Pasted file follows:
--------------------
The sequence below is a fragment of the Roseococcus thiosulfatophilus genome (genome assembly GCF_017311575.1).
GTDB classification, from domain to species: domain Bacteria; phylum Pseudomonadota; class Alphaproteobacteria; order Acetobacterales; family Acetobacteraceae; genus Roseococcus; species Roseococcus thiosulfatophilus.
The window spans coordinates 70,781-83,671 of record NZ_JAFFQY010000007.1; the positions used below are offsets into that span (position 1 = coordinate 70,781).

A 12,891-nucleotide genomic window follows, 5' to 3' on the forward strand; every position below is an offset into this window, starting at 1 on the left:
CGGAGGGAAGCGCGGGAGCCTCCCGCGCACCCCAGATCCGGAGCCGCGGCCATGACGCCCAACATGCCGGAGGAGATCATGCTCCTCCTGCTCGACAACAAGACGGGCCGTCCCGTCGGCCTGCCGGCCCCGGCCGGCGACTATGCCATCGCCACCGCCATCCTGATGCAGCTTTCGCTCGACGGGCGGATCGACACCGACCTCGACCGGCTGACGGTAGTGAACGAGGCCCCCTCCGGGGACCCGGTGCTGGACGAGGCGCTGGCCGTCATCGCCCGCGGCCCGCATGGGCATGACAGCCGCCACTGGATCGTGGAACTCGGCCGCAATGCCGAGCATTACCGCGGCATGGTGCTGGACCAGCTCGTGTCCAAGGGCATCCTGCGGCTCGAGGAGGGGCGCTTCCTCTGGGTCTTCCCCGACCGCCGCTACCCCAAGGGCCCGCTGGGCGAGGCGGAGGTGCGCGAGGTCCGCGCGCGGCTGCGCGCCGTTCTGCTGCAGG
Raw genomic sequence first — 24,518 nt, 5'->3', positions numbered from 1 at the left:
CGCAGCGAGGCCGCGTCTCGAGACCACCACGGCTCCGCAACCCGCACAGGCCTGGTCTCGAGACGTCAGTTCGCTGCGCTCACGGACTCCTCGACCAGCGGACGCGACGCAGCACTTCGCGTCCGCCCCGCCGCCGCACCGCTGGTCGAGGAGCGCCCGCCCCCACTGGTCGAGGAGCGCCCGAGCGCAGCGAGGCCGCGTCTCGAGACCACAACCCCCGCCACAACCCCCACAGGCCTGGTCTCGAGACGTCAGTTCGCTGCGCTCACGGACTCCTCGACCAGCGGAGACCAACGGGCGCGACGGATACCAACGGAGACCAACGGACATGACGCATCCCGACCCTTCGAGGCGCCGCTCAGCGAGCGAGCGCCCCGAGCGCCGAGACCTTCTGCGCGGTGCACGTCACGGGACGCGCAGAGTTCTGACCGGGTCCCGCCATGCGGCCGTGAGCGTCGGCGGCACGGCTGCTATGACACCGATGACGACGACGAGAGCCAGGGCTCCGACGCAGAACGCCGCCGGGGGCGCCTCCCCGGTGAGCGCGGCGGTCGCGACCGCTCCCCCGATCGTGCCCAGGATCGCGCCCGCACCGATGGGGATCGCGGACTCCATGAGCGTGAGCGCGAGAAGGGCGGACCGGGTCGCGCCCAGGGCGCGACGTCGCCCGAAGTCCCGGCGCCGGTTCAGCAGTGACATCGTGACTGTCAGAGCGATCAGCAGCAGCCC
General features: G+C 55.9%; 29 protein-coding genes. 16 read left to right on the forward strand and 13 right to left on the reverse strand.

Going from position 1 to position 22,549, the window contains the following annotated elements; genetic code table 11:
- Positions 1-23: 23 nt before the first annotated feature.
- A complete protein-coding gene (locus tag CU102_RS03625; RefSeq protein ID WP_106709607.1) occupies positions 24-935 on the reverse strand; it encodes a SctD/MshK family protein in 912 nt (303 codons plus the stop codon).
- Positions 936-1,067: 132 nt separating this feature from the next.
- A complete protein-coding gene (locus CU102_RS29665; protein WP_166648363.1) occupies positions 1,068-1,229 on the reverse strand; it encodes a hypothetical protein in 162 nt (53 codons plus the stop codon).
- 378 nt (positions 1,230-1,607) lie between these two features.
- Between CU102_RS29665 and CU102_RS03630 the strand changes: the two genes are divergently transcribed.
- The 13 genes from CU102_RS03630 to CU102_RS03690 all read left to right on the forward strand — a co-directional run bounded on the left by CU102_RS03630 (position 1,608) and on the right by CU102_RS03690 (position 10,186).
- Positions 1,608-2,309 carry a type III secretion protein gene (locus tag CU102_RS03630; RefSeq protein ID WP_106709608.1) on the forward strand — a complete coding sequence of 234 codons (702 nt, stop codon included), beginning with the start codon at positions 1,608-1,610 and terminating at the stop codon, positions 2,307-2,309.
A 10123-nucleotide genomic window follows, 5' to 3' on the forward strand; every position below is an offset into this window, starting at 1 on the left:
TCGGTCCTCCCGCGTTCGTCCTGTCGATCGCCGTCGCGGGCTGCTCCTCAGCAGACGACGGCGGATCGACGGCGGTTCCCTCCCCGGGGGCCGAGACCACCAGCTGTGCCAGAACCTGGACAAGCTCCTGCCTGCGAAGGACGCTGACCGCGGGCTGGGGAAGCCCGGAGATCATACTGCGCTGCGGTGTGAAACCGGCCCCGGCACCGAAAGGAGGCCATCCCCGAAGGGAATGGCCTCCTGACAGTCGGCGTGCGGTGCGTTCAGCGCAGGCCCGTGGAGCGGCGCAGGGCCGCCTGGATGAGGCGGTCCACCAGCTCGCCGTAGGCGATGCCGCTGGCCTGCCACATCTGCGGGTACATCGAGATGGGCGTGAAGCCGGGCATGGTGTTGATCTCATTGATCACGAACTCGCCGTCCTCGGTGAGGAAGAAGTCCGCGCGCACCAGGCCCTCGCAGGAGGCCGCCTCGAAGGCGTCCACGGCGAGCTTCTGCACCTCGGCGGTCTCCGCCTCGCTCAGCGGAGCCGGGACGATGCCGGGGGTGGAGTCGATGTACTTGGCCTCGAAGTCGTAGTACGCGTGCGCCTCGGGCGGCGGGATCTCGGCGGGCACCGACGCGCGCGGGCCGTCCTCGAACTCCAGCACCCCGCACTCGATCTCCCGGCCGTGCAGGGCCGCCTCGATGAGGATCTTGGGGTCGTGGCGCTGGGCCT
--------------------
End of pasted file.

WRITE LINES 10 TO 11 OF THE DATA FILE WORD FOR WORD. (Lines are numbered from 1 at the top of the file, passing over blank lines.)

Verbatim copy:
- Positions 1-23: 23 nt before the first annotated feature.
- A complete protein-coding gene (locus tag CU102_RS03625; RefSeq protein ID WP_106709607.1) occupies positions 24-935 on the reverse strand; it encodes a SctD/MshK family protein in 912 nt (303 codons plus the stop codon).